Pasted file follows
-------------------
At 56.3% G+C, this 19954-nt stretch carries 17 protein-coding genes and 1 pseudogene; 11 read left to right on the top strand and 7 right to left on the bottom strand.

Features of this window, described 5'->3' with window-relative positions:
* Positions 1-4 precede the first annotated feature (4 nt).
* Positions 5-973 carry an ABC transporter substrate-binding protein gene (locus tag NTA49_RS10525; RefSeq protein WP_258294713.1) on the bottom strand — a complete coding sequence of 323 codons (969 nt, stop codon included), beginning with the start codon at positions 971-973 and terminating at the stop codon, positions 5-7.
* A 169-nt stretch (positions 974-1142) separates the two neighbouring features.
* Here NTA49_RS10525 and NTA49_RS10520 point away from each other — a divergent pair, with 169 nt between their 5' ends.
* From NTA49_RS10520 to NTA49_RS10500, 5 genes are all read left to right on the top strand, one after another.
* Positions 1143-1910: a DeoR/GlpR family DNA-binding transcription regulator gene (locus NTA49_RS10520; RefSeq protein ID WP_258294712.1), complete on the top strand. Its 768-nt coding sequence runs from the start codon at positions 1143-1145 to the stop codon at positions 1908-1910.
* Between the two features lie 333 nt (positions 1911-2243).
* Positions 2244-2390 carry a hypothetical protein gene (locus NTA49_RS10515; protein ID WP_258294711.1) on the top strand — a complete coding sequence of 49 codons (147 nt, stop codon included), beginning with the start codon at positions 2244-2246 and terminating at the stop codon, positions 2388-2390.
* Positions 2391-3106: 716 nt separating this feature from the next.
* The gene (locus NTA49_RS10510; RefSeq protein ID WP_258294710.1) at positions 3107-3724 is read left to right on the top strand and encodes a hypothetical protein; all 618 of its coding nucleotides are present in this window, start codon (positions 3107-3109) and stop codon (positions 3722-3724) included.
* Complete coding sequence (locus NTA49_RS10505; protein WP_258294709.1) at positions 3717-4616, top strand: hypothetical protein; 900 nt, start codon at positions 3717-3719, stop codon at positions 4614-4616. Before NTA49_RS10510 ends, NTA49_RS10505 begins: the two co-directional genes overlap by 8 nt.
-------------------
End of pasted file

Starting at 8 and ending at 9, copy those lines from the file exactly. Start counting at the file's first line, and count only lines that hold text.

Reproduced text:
* Positions 1143-1910: a DeoR/GlpR family DNA-binding transcription regulator gene (locus NTA49_RS10520; RefSeq protein ID WP_258294712.1), complete on the top strand. Its 768-nt coding sequence runs from the start codon at positions 1143-1145 to the stop codon at positions 1908-1910.
* Between the two features lie 333 nt (positions 1911-2243).